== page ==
There are many psalms that speak of the horrors of human suffering. Psalm 22 finds its way into much of our Holy Week liturgy -- "My God, my God, why have you forsaken me? *and are so far from my cry and from the words of my distress?" All of the other psalms employ some expression of hope, some commitment to praise. Psalm 22 changes tone after 20 verses when the psalmist says, "I will declare your Name to my brethren; *in the midst of the congregation I will praise you." Eight more verses of praise and hope then follow.

That's not the path of Psalm 88. It ends alone and dark: "My friend and neighbor you have put away from me, * and darkness is my only companion." That is the closing image -- "darkness is my only companion."

No gentle encouragement. No "It'll work out." No "Take heart, God is with you." This is the cry of unbroken misery.

I'm glad we have Psalm 88. I'm glad we read it out loud in public. There are times and conditions that we experience as unmitigated sadness. There are circumstances that are hopeless.

This Psalm stands to affirm that such expressions of grief are legitimate. It is not faithless to cry out in helpless and hopeless anguish. It is not wrong to place responsibility for such wrongs at the feet of God. And you don't have to appease God with some word of piety, hope or praise.

We can be completely honest toward God with our thoughts and feelings. And God is big enough to take it all. God won't punish us for being hurt and angry, even hurt and angry at God.

In fact, only God can take this kind of suffering. To give it to God might restrain us from internalizing our angry grief into a depression or externalizing by lashing out at someone else. Only God is great enough to take this kind of misery and not compound it.

I wonder what happened when this poet finished his lament. What happened when he moved into the silence after he uttered "darkness is my only companion"? I don't know. But I'll bet thousands of his descendants have prayed this Psalm with tears and somehow felt understood.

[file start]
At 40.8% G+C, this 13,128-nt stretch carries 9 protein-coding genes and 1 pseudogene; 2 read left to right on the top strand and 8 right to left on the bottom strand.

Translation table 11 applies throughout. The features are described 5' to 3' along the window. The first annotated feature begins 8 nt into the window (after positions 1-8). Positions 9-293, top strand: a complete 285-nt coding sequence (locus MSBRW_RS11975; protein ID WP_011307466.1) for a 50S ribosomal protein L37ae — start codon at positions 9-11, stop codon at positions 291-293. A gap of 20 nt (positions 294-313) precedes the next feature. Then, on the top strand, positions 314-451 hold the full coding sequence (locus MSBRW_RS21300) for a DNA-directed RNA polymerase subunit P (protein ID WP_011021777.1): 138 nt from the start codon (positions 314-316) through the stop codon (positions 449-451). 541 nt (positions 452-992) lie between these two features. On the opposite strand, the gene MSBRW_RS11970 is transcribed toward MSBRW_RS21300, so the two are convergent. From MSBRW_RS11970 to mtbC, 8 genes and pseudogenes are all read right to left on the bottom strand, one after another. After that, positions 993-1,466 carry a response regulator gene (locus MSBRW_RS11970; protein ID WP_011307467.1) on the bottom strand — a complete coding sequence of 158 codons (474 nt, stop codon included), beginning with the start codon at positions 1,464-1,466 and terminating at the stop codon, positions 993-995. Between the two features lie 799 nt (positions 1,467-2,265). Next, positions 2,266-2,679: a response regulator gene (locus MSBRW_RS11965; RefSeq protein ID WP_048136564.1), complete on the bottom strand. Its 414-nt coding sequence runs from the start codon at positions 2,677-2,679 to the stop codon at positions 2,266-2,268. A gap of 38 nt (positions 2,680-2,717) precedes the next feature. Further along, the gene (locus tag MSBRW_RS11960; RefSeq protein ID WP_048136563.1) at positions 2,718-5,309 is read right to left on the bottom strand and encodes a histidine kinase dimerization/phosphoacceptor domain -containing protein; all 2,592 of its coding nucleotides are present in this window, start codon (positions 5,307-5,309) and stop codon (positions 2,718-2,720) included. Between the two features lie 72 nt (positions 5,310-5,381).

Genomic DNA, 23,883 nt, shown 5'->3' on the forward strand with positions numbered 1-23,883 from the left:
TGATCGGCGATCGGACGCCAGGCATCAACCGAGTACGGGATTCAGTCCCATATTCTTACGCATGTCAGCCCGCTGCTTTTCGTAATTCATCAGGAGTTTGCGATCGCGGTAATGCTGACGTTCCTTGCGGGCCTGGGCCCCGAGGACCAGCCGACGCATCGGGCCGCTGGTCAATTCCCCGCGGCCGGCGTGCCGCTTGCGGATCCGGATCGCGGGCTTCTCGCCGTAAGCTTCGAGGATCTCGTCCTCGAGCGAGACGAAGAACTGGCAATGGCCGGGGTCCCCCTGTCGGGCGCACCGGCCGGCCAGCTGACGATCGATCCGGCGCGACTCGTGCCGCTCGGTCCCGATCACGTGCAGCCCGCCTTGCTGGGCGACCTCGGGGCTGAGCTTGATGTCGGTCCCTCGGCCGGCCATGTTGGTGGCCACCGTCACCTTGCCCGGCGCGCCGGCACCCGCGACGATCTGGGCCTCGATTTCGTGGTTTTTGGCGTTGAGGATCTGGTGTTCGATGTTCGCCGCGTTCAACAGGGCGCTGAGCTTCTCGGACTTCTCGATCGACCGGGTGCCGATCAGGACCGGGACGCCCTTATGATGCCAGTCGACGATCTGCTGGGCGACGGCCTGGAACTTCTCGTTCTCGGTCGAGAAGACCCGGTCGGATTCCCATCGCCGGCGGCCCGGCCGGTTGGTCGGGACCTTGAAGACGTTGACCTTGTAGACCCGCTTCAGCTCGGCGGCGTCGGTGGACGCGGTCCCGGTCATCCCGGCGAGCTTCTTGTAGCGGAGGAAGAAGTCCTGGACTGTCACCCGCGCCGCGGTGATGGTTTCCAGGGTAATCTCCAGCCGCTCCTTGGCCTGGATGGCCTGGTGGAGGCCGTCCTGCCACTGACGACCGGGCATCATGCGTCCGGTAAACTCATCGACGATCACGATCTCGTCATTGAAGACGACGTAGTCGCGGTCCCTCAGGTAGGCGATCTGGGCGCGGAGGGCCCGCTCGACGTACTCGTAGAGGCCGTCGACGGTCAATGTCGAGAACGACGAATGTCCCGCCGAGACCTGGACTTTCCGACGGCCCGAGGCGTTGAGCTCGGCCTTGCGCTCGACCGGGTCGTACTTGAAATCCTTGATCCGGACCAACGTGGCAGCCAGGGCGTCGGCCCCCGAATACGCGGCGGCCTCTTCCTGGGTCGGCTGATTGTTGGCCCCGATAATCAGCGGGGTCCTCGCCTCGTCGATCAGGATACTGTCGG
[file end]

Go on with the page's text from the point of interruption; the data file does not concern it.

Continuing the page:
Audio podcast: Listen to an audio podcast of the most recent Morning Reflections from today and the past week. Click the following link: Morning Reflection Podcasts

About Morning Reflections
Morning Reflections is a brief thought about the scripture readings from the Daily Office of Morning and Evening Prayer according to the practice found in the Book of Common Prayer of the Episcopal Church.

Morning Prayer begins on p. 80 of the Book of Common Prayer.
Evening Prayer begins on p. 117

An online resource for praying the Daily Office is found at
Another form of the office from Phyllis Tickle's "Divine Hours" is available on our partner web site at this location --

The Mission of St. Paul's Episcopal Church
is to explore and celebrate
God's infinite grace, acceptance, and love.

Visit our web site at

Our Rule of Life
We aspire to...
worship weekly
pray daily
learn constantly
serve joyfully
live generously.

Lowell Grisham, Rector
St. Paul's Episcopal Church
Fayetteville, Ark